Orcel, Botin Court Showdown on Pay Halted After UBS No-Show
(Bloomberg) -- The courtroom showdown between new UniCredit SpA Chief Executive Andrea Orcel and Banco Santander SA Chairman Ana Botin over millions of dollars in lost pay took an unexpected turn Wednesday, after witnesses from Orcel’s former employers at UBS Group AG failed to attend the hearing.
The case, in which Orcel is suing Santander for reneging on an offer to hire him as CEO in 2019, was halted as a result of the absence of UBS Chairman Axel Weber and another executive. Orcel was head of the Swiss lender’s investment bank and walked away from an initial $50 million in deferred pay when he attempted to join Santander. He has since recouped some of those funds.
Orcel had been seeking as much as 112 million euros ($136 million), claiming Santander upended his career with its last minute decision. In turn, Santander has accused Orcel of secretly recording conversations on the matter. Botin argued in court Wednesday that the two parties had never agreed on the terms of Orcel’s buyout from UBS and as a result no contract had been reached.
“His appointment never took effect,” Botin told the judge. “The contract was never fulfilled.”
Botin said Orcel agreed to make his “best efforts” to reduce the cost of his appointment for Santander and the Spanish bank expected the Swiss lender would pay at least 50% of the 35 million euros ($42 million) deferred compensation the executive was expected to receive.
“The UBS witnesses had informed the court that they are willing to testify,” UBS said in a statement. “Due to ongoing COVID risks, the alternative of participating via video conferencing was offered but has so far not been taken up.”
When Botin entered the court, she said good morning but didn’t look at Orcel.
“Me personally and the board we were thrilled with Orcel joining the bank,” Botin said, adding that she considered him as “the best” negotiator and a very close advisor for many years.
Orcel cut the period for which he will seek financial compensation to two years from five, according to people with knowledge of the matter. The reduction reflects the fact that he took on a new role as chief executive officer of UniCredit on April 15, the people said, asking to not be named because the matter is private. Spanish newspaper Expansion reported Orcel is now seeking 76 million euros.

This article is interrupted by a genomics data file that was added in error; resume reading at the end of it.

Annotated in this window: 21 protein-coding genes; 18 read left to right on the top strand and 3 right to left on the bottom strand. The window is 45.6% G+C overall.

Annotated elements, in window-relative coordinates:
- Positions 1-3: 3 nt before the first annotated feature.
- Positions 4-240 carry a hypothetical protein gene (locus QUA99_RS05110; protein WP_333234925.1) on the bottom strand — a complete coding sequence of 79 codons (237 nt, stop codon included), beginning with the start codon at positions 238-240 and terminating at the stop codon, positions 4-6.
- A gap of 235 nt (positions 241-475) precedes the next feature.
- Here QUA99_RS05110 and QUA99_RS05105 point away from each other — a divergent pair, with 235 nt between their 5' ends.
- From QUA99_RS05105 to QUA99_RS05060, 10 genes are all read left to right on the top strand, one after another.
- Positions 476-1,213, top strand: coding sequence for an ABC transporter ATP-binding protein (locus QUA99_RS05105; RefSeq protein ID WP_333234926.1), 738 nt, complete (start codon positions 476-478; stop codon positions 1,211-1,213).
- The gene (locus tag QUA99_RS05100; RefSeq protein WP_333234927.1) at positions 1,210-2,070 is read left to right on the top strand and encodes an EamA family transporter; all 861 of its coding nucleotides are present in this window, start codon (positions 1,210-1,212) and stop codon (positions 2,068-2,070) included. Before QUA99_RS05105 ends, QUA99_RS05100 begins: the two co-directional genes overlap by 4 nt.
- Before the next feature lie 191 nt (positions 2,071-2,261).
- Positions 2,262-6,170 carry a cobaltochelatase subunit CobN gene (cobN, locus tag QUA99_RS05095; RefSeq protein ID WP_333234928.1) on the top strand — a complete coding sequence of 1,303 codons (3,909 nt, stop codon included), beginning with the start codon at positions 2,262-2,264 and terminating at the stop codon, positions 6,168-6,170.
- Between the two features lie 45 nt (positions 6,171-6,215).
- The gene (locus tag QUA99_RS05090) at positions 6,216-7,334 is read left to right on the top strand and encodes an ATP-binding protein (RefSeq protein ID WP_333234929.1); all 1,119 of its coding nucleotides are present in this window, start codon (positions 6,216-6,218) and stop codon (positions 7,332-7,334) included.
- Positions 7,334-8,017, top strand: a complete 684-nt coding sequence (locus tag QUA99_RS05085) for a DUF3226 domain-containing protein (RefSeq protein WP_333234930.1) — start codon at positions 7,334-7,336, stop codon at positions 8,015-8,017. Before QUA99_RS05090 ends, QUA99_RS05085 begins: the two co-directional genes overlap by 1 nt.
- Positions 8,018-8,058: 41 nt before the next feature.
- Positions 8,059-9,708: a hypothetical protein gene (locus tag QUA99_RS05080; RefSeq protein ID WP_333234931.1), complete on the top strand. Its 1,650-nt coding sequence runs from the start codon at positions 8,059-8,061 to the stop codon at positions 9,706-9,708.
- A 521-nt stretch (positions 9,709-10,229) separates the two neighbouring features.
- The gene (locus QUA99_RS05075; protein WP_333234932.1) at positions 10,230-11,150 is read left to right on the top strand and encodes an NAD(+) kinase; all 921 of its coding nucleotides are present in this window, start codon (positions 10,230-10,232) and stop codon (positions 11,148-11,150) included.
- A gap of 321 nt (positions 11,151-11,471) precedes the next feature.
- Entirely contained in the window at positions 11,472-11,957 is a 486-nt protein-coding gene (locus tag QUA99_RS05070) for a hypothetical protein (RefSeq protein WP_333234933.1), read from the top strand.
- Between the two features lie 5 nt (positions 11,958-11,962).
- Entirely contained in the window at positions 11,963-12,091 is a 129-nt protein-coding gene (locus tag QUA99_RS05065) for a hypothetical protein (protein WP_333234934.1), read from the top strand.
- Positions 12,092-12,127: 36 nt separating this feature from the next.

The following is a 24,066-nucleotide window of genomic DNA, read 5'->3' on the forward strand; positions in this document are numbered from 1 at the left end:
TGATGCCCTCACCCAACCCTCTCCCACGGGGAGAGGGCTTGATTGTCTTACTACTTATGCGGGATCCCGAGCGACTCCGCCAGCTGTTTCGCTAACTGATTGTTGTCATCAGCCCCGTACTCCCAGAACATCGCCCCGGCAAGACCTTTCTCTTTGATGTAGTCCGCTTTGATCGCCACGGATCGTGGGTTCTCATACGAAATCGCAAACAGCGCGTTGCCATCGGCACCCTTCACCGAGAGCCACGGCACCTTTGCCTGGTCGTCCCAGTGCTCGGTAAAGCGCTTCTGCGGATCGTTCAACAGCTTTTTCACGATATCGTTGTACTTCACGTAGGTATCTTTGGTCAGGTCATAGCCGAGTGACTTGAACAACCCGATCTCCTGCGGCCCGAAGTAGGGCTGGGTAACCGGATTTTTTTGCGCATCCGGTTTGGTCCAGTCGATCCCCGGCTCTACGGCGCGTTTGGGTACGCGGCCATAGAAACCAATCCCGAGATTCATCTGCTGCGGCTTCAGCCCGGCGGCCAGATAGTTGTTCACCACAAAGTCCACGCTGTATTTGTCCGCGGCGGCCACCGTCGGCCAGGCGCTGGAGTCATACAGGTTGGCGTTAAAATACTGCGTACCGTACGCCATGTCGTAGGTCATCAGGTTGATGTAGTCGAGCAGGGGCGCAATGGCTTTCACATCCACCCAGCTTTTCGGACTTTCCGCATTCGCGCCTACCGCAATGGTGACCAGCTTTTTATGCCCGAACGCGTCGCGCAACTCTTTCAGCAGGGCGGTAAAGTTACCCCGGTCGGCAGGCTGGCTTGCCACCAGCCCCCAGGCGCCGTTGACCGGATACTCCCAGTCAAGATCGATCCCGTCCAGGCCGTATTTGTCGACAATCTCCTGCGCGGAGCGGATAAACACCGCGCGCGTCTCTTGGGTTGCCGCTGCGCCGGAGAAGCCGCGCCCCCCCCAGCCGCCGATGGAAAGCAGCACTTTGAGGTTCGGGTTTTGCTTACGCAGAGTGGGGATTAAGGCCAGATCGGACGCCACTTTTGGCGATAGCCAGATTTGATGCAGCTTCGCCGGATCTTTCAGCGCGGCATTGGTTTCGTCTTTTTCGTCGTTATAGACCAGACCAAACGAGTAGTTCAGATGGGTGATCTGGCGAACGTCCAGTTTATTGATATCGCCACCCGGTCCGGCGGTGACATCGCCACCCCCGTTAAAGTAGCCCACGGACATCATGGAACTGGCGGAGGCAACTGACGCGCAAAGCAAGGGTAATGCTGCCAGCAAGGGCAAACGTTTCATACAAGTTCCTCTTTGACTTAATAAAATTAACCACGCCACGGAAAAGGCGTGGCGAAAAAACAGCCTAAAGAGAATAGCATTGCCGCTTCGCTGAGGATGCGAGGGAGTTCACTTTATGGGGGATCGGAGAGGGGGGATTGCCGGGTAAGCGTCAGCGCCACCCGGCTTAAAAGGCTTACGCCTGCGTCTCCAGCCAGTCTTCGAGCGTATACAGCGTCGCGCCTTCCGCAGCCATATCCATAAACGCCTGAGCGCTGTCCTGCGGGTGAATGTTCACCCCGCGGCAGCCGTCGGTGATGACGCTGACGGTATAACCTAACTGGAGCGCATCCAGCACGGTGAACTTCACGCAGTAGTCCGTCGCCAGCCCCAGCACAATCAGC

“It is important that the judge hears the facts, that is why we are here today,” Orcel told reporters outside. “This has always been about integrity and ensuring that the truth was put on record, and I think that we will achieve that today.”
Botin stunned the financial world in September 2018 by announcing Orcel’s hiring. The 58-year-old Rome native made his reputation advising on some of Europe’s biggest banking mergers prior to the financial crisis, and he had a long history working for Botin’s late father Emilio on deals. At UBS, he reshaped the investment bank as the firm pivoted toward wealth management, but waited in vain for the top role.
His move to Santander fell apart within months over the issue of the UBS bonuses that he risked forgoing by joining a competitor. In the Spanish bank’s version, its letter offering Orcel a job required him to reduce the cost to Santander of his deferred compensation from UBS. The Swiss lender did agree to pay him an amount of 13.7 million euros but Orcel refused to have that factored in to cutting the cost of his appointment, Santander said in a statement in July 2019.
The ongoing dispute has cast a shadow over his appointment to UniCredit. The Italian lender will not compensate him for deferred payments he will lose for joining a peer within seven years of leaving the Swiss bank in 2018.
The court will resume the hearing when informed of the availability of Weber and Shelton to attend.
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